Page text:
Bulolo MP and deputy leader of Opposition Sam Basil today (Sunday August 19) commended the enforcer of the Leadership Code - the Ombudsman Commission – for its proactive response on his call for public accounting on funding of elections.
“I am pleased that that acting Chief Ombudsman John Nero has taken my public call on parliamentary leaders and political party executives to account for their election campaign funding seriously,” Basil said, following an EMTV news item featuring Mr Nero’s public comments on Saturday evening.
The head of PNG’s watchdog said on TV that the Ombudsman Commission would investigate the use of District Services Improvement Programme funds by both ousted and returned MPs.
Open MPs are chairmen of their joint district planning and budget priorities committees which determine priorities for disbursement.
It is estimated that the 89 Open MPs had access to some K27 million each from 2007-2012 in DSIP funds.
That equates to an expenditure of at least K2.4 billion for the five years of the eighth Parliament. Equitably divided annually, that’s K480 million.
“The figure of K500 million estimated by the un-named international observer is a very serious issue," Basil said.
" As I said previously, we in Papua New Guinea Party have made no secret of what was spent – and we can honestly and transparently point to the source(s) of these funds.
“But the question of who spent the K470 million, where the source of these funds are, and who was responsible in making them available strikes at the heart of integrity of returned Members of Parliament.”
The vibrant Bulolo MP said that the public needed to know where the monies came from.
“Did they originate from the public purse? How were they authorised? And by whom? Were Public Finance (Management) Act procedures followed in their disbursement, transfer or re-allocation – and in accessing these public funds?
“And if the funds were foreign, have these been made known to the Registrar of Political Parties? What were the purposes these foreign funds were given to political parties and/or candidates who might now be Members of Parliament?
“No returned MP – including Prime Minister Peter O’Neill, Treasurer Don Polye, Petroleum and Energy Minister William Duma, Public Service Minister Sir Puka Temu – and even the provincial governors - can hold their heads high until an investigation dispels these dark clouds hovering around.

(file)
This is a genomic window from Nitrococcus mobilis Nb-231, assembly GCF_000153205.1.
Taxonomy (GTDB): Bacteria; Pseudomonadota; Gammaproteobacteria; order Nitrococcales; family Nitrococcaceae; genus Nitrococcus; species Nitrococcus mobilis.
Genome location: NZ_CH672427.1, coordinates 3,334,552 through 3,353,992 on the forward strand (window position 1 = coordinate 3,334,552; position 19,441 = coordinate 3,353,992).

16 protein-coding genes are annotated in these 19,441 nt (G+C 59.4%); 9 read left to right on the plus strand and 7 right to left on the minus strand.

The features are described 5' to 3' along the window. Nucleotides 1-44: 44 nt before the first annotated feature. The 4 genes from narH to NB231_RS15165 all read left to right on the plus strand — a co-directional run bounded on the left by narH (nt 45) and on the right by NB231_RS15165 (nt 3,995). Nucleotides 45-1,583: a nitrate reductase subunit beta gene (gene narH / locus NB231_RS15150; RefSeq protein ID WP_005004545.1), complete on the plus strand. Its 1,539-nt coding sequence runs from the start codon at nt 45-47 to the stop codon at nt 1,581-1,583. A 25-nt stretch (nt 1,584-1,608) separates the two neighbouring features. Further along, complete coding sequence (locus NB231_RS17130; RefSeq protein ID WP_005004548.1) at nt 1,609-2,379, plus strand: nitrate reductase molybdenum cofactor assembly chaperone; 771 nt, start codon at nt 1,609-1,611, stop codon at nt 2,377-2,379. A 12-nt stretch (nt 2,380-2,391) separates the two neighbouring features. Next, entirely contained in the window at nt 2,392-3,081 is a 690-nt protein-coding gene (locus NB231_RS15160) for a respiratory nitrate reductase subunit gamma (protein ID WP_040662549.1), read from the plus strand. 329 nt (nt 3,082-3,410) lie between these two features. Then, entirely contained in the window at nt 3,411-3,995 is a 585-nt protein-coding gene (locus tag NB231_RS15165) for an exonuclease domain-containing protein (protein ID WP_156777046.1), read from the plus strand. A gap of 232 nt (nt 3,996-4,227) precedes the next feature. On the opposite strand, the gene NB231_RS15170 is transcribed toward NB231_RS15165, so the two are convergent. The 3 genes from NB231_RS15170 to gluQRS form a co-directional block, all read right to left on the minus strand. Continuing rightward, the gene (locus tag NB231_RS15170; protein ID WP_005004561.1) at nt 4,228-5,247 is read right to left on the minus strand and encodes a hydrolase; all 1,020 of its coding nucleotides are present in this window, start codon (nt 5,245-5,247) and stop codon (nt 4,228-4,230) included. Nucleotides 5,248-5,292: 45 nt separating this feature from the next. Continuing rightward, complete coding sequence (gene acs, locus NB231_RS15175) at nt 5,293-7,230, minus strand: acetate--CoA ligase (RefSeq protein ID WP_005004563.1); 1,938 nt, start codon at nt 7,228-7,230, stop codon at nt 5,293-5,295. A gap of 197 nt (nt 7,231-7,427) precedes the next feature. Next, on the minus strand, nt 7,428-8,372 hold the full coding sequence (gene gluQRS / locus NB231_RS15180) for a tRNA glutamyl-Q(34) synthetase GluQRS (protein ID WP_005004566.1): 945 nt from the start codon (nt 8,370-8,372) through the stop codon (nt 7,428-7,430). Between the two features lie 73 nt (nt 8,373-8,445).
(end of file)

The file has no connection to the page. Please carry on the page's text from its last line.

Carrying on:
“Naturally those of us who were in the O’Neill-Namah Government must be the first to face the music.
"But the investigation by the Ombudsman Commission must extend to use of other State Assets like departmental vehicles, aircrafts and sea vessels.
“I am also calling on the Ombudsman Commission to make public their own investigations into the NPF Inquiry, the Cayman Islands deal, the Sandline issue, who gave the order for the assassination of the late Theodore Miriung, and the multiple-breaking of PNG domestic laws, invasion of Solomon Islands airspace and sovereignty, and breaches of other international aviation laws in the apparent state-aided clandestine escape of former Solomon Islands Attorney-General Julian Moti.
“And what is going to happen to the K800 million debt exposed by former Prime Minister Sir Mekere Morauta in the abuse of Independent Public Business Enterprises to borrow to fund PNG’s stake in the multi-billion ExxonMobil-led PNG LNG Project?
Basil said that these and many more costly controversies involving the public purse affect leadership integrity and could be – if not already – the cause of public distrust in political leadership.
“Leading PNG statesmen in the current O’Neill Government – and newer MPs – cannot be trusted by the public unless all these matters are aired and resolved publicly by the relevant Government authorities,” the Bulolo MP said.
“The Ombudsman Commission as lead agency in enforcing the Leadership Code must mobilise other sister agencies to intensely and expeditiously investigate these matters.
“If Mr Nero and his colleagues in other law enforcement agencies do this, the people’s negative perceptions and attitudes will settle and confidence can be restored in political leaders."